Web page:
Those of us who have been through child loss know as well as anyone the power of a moment in time. Grasping those moments with the child you know you may not have long, and trying to survive in the meantime and the after. It’s so easy to slip into a depressive cycle after losing your…
I sat at my friend’s computer hitting the refresh button. I tried shutting down the page and reopening it. Nothing would work. I felt frustrated and annoyed. On the last 3 flights I was able to reserve my seats. Why was it so hard to reserve this one? I had a window seat for my flight from LA to Sydney but I couldn’t book one from Sydney to Perth. I knew how exhausted I was going to be and I desperately wanted that seat so that I could curl up in a ball and go to sleep. I knew I wouldn’t be able to do this if I didn’t get that window seat. I called my Dad back home and asked him to try to book it for me thinking it was an issue from my end in LA. He couldn’t book it. The website kept shutting down. I called my husband. The same problem. So then a change of inner dialog of my mind began… “Carly, stop being an entitled princess! Be thankful that you are in a position to be on a plane.” And so I let my pettiness go…
Thankfully I slept for probably more than 8 hours of the 15 hour flight from LA to Sydney. I did not feel nearly as bad as what I anticipated. I arrived safe and sound in Sydney and caught the bus over to the domestic airport. As I walked onto the next plane I realized I was not going to be able to have a window seat. I was cool with that, still holding onto my state of gratitude for this experience and I knew my bed was only 6 hours away. I could do 6 hours. I found my seat. I was in the middle of the plane in between 2 people. A fly in fly out worker and a lady who looked to be in her early 70’s. I sat down and got myself comfortable. Sometime after the plane took off the lady sitting next to me introduced herself (today I will just refer to her as Jane) and we started having a chat. Jane had just arrived in Sydney a few days beforehand from Oregon, USA. She had bought herself a one month tour of Australia with 25 other people who she had never met before. She seemed excited and could not believe the Australian airlines offer meals and dessert on their flights. I learned that this doesn’t happen so much in America. We had a good laugh. Jane asked me what I was doing in America. I took a deep breath in. I always find it a little difficult to explain my work to strangers because I never know how they are going to react and in this situation I was going to have to be seated next to this woman for another 5 hours. So with a deep breath I explained to her that I had visited LA to speak at the OC Walk To Remember and that I was being interviewed for a documentary called STILL. I told her that I had experienced the stillbirth of our son back in 2007 and that my heart has led me into this corner of the world to help other people heal from such a loss. Jane’s eyes welled with tears.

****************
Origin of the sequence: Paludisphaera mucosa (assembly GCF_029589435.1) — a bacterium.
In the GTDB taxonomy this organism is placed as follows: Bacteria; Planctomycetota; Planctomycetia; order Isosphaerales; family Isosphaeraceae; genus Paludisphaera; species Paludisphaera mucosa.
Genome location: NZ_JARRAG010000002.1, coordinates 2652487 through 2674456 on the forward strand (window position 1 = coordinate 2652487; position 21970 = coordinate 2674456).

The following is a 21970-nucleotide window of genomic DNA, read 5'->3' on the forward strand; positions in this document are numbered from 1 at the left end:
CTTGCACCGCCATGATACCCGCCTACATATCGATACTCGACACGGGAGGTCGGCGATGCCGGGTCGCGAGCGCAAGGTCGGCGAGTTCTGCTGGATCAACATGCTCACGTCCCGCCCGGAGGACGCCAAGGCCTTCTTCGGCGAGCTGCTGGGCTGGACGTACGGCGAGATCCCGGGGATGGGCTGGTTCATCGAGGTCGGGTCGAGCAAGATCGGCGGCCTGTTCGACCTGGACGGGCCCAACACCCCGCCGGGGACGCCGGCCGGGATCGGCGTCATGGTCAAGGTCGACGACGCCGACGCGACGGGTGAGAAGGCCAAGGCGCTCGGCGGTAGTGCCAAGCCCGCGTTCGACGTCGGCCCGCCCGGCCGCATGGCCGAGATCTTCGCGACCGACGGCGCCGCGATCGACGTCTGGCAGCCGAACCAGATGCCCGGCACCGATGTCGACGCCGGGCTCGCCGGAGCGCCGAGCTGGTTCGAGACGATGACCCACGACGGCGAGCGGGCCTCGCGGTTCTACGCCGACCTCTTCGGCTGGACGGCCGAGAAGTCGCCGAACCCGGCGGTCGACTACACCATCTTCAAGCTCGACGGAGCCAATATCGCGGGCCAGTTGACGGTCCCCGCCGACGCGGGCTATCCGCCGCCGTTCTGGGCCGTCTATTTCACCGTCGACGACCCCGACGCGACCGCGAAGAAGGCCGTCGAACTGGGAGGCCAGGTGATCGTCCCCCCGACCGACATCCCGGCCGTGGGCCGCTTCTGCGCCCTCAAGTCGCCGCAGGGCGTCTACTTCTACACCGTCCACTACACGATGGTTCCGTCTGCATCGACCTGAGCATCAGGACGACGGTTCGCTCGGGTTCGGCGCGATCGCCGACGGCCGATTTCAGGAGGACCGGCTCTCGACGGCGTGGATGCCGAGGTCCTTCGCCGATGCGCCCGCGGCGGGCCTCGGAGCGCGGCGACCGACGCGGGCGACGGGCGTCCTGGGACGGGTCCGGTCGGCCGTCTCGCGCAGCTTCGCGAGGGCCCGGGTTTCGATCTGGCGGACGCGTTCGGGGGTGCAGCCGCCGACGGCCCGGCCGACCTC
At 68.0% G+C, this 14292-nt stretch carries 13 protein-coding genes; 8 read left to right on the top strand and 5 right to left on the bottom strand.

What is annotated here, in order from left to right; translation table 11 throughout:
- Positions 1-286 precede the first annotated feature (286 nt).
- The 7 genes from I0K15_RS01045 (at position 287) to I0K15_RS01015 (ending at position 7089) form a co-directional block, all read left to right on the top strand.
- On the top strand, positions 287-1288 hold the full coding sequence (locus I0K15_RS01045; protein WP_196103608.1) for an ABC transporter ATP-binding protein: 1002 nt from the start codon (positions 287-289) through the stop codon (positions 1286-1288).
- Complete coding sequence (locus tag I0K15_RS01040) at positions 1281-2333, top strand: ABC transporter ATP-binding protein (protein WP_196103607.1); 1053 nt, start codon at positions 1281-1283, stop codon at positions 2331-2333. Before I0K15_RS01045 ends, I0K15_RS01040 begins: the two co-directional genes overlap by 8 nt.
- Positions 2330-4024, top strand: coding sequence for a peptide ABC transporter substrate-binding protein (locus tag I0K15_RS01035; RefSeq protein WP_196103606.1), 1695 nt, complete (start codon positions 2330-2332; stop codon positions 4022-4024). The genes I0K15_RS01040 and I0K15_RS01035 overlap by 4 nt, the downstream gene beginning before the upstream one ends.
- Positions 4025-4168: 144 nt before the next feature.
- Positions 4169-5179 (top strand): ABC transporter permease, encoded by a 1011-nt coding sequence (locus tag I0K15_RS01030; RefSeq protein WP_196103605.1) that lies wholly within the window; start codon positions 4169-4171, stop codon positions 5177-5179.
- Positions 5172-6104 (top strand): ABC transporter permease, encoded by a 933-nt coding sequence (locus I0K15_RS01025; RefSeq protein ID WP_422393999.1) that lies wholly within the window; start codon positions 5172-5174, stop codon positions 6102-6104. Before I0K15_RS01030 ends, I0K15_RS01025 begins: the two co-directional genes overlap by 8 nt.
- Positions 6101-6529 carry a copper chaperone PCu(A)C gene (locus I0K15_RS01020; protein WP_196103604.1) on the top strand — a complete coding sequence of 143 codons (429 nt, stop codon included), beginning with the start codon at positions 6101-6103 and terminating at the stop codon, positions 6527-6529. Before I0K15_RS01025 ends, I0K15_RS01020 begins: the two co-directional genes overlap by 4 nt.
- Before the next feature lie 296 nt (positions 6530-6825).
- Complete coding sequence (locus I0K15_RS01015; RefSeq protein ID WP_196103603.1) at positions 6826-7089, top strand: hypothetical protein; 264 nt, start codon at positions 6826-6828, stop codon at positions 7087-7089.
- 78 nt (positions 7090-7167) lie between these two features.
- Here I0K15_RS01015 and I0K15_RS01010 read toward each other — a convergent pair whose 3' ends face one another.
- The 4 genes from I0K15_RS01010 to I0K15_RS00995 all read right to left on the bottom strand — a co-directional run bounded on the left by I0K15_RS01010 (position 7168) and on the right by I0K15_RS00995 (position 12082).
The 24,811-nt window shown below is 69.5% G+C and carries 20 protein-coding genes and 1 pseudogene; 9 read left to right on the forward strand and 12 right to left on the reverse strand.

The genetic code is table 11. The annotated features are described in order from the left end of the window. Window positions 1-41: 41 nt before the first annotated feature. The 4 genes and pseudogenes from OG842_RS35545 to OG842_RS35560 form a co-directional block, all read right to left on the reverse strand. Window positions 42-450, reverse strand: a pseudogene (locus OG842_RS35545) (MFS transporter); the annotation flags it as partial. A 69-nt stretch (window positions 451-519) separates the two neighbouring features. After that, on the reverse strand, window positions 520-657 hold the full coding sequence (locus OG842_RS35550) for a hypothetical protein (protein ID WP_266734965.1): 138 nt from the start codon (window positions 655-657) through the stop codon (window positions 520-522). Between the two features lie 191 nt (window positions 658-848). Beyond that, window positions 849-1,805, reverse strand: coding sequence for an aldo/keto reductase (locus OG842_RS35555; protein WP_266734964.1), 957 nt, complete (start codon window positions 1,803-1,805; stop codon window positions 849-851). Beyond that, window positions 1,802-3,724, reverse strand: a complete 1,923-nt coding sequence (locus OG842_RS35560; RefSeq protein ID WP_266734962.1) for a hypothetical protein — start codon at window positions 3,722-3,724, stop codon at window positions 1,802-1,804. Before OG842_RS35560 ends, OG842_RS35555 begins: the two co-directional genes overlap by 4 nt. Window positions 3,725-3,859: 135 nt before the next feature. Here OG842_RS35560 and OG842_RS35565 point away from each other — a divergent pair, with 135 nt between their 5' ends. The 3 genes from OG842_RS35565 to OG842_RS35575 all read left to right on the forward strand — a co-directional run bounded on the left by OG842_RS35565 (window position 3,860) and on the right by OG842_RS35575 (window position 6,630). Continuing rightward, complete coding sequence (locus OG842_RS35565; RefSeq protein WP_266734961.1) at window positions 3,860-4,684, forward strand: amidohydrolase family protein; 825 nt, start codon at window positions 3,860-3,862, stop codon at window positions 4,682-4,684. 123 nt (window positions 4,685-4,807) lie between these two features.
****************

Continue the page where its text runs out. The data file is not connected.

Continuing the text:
“I know your pain”. She whispered.
Jane went on to explain to me that she had 3 children. Her first child, a son, was stillborn at full term. Her second daughter died at 8 after living a tortured life from a condition that she was born with. If this wasn’t enough devastation to live with, Jane’s third child – a son, died in a house fire when he was 14 years old.